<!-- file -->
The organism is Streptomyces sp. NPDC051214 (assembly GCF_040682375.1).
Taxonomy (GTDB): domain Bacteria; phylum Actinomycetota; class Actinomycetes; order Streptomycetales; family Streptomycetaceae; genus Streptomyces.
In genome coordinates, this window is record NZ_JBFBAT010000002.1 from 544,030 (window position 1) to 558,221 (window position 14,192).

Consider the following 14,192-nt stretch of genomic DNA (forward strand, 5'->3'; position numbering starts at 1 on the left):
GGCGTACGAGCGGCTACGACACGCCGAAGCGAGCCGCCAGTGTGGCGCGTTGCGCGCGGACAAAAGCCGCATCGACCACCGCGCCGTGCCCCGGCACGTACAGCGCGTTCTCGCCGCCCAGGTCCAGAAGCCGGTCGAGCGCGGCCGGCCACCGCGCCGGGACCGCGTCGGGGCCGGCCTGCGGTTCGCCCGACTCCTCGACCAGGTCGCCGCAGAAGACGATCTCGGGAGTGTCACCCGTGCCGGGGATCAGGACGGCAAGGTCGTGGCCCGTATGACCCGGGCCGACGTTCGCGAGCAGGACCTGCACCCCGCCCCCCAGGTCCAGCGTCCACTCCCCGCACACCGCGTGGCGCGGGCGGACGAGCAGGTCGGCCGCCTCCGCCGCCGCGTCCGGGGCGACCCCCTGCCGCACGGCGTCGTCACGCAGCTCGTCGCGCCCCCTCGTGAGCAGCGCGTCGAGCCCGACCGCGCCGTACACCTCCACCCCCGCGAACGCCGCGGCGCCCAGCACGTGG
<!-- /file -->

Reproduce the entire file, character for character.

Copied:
The organism is Streptomyces sp. NPDC051214 (assembly GCF_040682375.1).
Taxonomy (GTDB): domain Bacteria; phylum Actinomycetota; class Actinomycetes; order Streptomycetales; family Streptomycetaceae; genus Streptomyces.
In genome coordinates, this window is record NZ_JBFBAT010000002.1 from 544,030 (window position 1) to 558,221 (window position 14,192).

Consider the following 14,192-nt stretch of genomic DNA (forward strand, 5'->3'; position numbering starts at 1 on the left):
GGCGTACGAGCGGCTACGACACGCCGAAGCGAGCCGCCAGTGTGGCGCGTTGCGCGCGGACAAAAGCCGCATCGACCACCGCGCCGTGCCCCGGCACGTACAGCGCGTTCTCGCCGCCCAGGTCCAGAAGCCGGTCGAGCGCGGCCGGCCACCGCGCCGGGACCGCGTCGGGGCCGGCCTGCGGTTCGCCCGACTCCTCGACCAGGTCGCCGCAGAAGACGATCTCGGGAGTGTCACCCGTGCCGGGGATCAGGACGGCAAGGTCGTGGCCCGTATGACCCGGGCCGACGTTCGCGAGCAGGACCTGCACCCCGCCCCCCAGGTCCAGCGTCCACTCCCCGCACACCGCGTGGCGCGGGCGGACGAGCAGGTCGGCCGCCTCCGCCGCCGCGTCCGGGGCGACCCCCTGCCGCACGGCGTCGTCACGCAGCTCGTCGCGCCCCCTCGTGAGCAGCGCGTCGAGCCCGACCGCGCCGTACACCTCCACCCCCGCGAACGCCGCGGCGCCCAGCACGTGG